Following the trippy vampire movie Bliss, comes Joe Begos’s take on an over-the-top action story with VFW. We join Fred (Stephen Lang), who, alongside a group of fellow war veterans, is forced to defend their VFW post from a group of drug dealers. A teen girl (Sierra McCormick) has, after her sister ODed, stolen their stash and barricaded herself inside the post, hunted not just by the dealers, but also a herd of drugged-out mutants.
There are echoes of Bliss in VFW, in such that the vampires served as a loose metaphor for addicts in the former. Here, he mutants aren’t really mutants, but rather stoned-out, adrenaline-pumped human beings. In a sense, VFW is a zombie movie without zombies. Night of The Living Dead without the dead.
A large part of the team behind Bliss is back, meaning we get treated to some deeply saturated shots courtesy of DP Mike Testin and a droning synth soundtrack by Steve Moore. VFW both looks and sounds like its predecessor, though without being derivative. While the lighting is similar to its predecessor, VFW is less grungy and more dusty, which goes well in hand with the group of aging veterans. The bar might not be pretty in its deprecating state, but the red, blue, and purple hues make for a captivating scene all the same. It’s also great to see Dora Madison back after her tour-de-force performance in Bliss.
It’s a violent movie, VFW, but it also goes far enough over the top not to be taken too seriously. The borderline cyberpunk clad antagonists aren’t anything many would identify with. That’s not a bad thing, and as hoards of mutants are storming the VFW, you can sit down and enjoy the carnage without investing too many emotions into it. That’s not to say the veterans themselves aren’t likable. They are, and there is even a bit of a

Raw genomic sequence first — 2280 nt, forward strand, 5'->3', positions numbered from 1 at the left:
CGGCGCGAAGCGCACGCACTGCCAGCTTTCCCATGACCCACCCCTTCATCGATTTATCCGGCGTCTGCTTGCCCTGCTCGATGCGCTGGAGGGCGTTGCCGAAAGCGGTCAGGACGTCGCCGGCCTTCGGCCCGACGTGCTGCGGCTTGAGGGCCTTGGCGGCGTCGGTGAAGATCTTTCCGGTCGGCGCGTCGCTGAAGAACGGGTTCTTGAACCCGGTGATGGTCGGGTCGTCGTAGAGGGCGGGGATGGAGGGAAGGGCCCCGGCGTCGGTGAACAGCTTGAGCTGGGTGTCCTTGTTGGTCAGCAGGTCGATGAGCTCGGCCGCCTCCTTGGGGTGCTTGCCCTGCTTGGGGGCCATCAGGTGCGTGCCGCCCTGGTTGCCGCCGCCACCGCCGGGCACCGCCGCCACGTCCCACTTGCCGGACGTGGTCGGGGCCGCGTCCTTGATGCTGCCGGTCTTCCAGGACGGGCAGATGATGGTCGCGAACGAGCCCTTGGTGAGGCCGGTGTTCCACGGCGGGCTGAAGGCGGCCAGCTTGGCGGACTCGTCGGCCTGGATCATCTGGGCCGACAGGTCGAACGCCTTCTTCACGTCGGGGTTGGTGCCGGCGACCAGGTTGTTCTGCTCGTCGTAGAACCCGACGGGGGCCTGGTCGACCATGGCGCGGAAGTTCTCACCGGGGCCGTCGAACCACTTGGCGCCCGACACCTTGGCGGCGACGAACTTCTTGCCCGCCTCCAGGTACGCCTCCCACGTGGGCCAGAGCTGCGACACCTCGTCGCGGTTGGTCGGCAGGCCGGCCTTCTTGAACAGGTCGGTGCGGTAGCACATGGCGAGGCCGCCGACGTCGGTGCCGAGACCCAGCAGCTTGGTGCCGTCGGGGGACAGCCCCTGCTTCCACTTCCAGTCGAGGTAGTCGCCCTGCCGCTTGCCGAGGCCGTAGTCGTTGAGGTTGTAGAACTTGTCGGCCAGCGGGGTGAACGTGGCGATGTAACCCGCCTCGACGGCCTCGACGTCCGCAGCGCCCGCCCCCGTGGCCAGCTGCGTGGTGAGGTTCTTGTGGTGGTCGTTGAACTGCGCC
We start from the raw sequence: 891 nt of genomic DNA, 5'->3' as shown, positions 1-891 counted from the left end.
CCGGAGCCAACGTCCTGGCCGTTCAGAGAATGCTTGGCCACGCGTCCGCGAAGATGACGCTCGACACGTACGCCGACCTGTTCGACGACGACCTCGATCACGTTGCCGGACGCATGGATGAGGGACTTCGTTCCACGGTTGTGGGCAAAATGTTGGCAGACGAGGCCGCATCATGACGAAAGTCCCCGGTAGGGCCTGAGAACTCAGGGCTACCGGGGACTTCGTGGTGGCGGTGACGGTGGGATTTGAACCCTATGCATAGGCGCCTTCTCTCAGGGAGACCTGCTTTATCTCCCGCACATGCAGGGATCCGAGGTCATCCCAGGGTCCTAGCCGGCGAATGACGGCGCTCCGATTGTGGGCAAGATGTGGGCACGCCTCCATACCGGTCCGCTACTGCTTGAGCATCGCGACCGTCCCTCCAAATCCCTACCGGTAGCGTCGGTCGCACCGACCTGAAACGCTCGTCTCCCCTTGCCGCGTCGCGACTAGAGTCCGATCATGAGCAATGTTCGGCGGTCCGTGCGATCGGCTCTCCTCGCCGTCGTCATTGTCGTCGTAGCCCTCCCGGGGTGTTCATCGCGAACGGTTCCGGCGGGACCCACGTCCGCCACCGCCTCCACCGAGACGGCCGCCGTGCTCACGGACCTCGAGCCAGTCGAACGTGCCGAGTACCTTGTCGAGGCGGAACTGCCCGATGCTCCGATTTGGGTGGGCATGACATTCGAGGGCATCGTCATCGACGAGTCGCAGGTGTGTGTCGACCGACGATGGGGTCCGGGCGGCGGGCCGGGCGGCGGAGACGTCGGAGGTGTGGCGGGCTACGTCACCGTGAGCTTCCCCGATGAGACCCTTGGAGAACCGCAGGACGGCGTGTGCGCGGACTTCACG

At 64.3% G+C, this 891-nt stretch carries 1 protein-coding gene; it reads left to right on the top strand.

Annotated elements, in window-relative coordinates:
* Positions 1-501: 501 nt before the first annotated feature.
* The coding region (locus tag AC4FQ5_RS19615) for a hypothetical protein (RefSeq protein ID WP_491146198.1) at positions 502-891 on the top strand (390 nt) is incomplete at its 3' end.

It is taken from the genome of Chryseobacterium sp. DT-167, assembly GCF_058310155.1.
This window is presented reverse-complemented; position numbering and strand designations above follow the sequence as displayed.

real feeling to their
we do what we have to do to defend the young girl. Yet, this isn’t a film where you form connections on a deep level. You both come and stay for the action, and cheer for the old guys to win. It’s escapism, and that’s perfectly fine.
I’m sure VFW was shot on a B-movie budget – there basically are only two locations in the whole film – but on a technical level, it fits squarely in the A grade. Consider VFW a highly satisfying watch if you’re feeling like rooting for a pack of old veterans mowing down hoards of mutants.
As in Bliss, George Wendt has a small role in VFW. I don’t know why, but it’s fun to see him sitting in the same spot he sat at in Cheers all the same.
From Letterboxd: A typical night for veterans at a VFW turns into an all-out battle for survival when a desperate teen runs into the bar with a bag of stolen drugs. When a gang of violent punks come looking for her, the vets use every weapon at their disposal to protect the girl and themselves from an unrelenting attack.
Ratings from around the web
|One Star Classics||5/6|